All University of Oklahoma students, employees, vendors and visitors must wear protective face masks in indoor settings on all three campuses effective immediately, university officials announced Thursday.
The announcement comes amid a statewide spike in new COVID cases and rising hospitalizations, and less than two weeks before OU plans to enter its next reopening phase.
"In Oklahoma in recent days, we have seen a substantial increase in new cases, and as such, we are introducing a new policy that aims to mitigate spread of the virus," wrote Dale Bratzler, the university's chief COVID officer and an infectious diseases expert with OU Medicine, in an email to the OU community. "Please note that with every new policy and practice, we are keeping the safety, health, and welfare of each one of our community members in mind."
According to the new policy, OU employees, students, visitors, contractors and vendors must wear a mask in any indoor setting on OU's Norman, Health Sciences Center and Tulsa campuses.
The policy notes that scarves and bandanas are not acceptable mask substitutes, and that masks, whether disposable or fabric, must cover both the mouth and nose.
OU students will not be required to wear masks in their dorm rooms, but the university is recommending that they at least wear masks when others are present.
Bratzler said in an interview Thursday that the university is still working on a method of enforcement for its mask policy. The university is considering using OU's student code for enforcement, but will definitely expect that students wear masks in common spaces, Bratzler said.
Anyone on the three campuses must also wear a mask in any outdoor setting where social distancing is not possible. The policy requires that passengers and drivers in university vehicles — from on-campus shuttles and buses to police escorts — must also wear masks.
On the Norman campus, the university plans to provide masks for employees and students, and will make them available for campus visitors or vendors at the OU Police Department.
The policy notes that during the second Norman campus re-opening phase, which begins July 6, employees will receive a "welcome back bag" with masks and sanitation supplies. The second phase will bring more employees who can no longer telecommute back to campus.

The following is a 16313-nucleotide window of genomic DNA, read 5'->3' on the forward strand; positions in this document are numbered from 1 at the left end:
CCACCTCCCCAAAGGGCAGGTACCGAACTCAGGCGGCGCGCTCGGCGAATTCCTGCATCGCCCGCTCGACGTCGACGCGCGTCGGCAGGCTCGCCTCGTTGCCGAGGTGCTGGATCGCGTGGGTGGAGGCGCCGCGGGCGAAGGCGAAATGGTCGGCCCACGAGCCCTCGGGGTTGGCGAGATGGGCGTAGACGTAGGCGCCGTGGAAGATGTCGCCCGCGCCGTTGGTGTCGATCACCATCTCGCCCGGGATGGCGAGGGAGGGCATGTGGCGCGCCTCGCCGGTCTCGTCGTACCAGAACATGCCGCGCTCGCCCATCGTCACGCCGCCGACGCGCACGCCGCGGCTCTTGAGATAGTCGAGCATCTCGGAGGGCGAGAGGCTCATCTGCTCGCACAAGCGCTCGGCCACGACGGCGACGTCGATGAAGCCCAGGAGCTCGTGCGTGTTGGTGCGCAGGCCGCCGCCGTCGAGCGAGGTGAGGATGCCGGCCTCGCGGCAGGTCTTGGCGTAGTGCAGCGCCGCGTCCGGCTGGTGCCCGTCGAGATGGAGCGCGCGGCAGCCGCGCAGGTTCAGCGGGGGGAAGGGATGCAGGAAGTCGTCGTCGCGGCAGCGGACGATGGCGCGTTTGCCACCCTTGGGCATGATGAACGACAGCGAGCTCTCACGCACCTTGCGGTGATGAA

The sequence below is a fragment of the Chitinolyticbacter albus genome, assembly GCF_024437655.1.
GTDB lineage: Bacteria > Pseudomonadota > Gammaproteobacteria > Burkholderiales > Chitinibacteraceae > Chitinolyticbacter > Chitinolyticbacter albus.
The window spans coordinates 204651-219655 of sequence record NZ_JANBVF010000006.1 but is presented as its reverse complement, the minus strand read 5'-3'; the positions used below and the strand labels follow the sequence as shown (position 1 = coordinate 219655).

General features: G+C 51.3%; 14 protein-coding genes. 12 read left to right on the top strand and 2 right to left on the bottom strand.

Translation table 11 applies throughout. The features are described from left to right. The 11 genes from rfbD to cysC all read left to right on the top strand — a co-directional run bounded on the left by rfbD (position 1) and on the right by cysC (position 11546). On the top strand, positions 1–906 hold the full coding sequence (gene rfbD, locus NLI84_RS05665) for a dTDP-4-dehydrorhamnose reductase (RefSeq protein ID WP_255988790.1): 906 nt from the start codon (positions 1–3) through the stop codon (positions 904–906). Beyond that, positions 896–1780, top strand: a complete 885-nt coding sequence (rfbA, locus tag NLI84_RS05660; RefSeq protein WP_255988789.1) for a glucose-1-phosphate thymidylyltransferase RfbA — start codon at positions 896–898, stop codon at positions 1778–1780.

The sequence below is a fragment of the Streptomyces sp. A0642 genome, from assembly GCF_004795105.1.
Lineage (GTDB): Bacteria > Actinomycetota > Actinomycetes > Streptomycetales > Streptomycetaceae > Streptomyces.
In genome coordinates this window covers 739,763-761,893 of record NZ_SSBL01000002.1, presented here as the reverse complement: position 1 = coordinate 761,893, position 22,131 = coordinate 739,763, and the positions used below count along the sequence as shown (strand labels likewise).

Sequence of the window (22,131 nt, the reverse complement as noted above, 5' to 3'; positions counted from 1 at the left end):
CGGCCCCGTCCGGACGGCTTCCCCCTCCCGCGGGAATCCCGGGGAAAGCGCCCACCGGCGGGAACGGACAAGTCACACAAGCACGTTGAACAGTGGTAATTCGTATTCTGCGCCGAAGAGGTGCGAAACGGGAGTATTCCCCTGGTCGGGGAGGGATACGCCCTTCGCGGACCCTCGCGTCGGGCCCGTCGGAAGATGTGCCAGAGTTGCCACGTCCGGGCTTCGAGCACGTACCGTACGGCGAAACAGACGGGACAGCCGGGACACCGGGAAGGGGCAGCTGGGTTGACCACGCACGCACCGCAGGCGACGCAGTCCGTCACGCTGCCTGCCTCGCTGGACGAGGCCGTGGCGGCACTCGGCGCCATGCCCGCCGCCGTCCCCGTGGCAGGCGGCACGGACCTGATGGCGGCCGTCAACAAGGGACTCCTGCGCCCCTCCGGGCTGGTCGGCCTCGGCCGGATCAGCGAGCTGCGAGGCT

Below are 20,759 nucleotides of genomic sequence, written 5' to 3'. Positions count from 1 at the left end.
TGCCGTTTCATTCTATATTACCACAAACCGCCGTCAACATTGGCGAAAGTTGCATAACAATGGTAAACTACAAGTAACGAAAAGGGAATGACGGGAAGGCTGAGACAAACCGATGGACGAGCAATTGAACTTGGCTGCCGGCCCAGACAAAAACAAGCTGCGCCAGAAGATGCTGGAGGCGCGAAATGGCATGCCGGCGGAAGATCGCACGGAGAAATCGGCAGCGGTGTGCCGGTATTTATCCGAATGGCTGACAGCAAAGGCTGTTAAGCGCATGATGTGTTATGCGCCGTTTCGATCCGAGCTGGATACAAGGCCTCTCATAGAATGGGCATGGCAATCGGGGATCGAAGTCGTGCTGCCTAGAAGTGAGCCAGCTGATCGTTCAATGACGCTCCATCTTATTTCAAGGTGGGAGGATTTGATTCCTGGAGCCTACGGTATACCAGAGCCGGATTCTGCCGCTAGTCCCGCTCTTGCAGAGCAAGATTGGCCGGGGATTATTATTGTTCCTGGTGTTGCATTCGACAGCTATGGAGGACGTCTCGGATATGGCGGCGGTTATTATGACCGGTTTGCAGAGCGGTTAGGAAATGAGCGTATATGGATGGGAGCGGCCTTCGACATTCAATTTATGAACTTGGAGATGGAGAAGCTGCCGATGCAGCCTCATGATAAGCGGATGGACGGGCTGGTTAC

The new policy asks that students and employees only remove their masks if they are alone in an enclosed space, or if they are completing an activity, like eating or drinking, that requires mask removal.
Bratzler said Thursday that the university will enforce "very explicit rules" for physical distancing and flow in OU's dining areas, where OU will not offer buffet-style service. Staff will serve diners, who will also have access to grab-and-go items.
"We recognize that there's a little bit of risk in any dining hall, because obviously you have to take your mask off to eat or drink, so what we're counting on in those settings is to do as much physical distancing as we possibly can," Bratzler said.
OU is still making decisions on what university gatherings, including sporting events, will look like, but Bratzler said mask wearing may be required at those events.
OU's new policy also contains guidelines for proper mask cleaning and reuse. Employees who cannot comply with the policy for medical reasons can reach out to OU's Human Resources, while students who cannot comply will be directed to OU's Accessibility and Disability Resource Center.
The university will be working to instill the importance of mask wearing and safety into students, and will work with the City of Norman to promote that message, Bratzler said.
The OU COVID chief said he talked with Norman Mayor Breea Clark on Thursday, and Clark shares some of the university's concerns about off-campus student activity.
Clark, who runs the JCPenny Leadership Program in OU's Price College of Business, told The Transcript she approves of the policy, especially considering the age group impacted by the latest COVID-19 spike. Bratzler said Thursday that the recent surge in cases is mainly impacting 18 to 35-year-old Oklahomans.
“I think that policy especially makes sense when you consider we see the increase of cases being in a younger college-age group. I think it’s very reasonable," Clark said Thursday. "As someone who works at OU, we’re all going to get welcome back kits that have masks and sanitizer. I had planned to order additional masks for students in my program. I think it was the right move for sure."
Clark said she is exploring a similar policy in Norman, but is seeking public input first.
"It's really, really important right now, as we see this surge in new cases, that we get everybody wearing a mask in all settings where there are people that come together," Bratzler said.
The full policy, with guidelines for each campus and each group of people that will be on campus, is available at ou.edu/coronavirus/masking-policy.
This story has been updated with comments from Dale Bratzler and Breea Clark. Transcript Staff Writer Mindy Wood contributed to this report.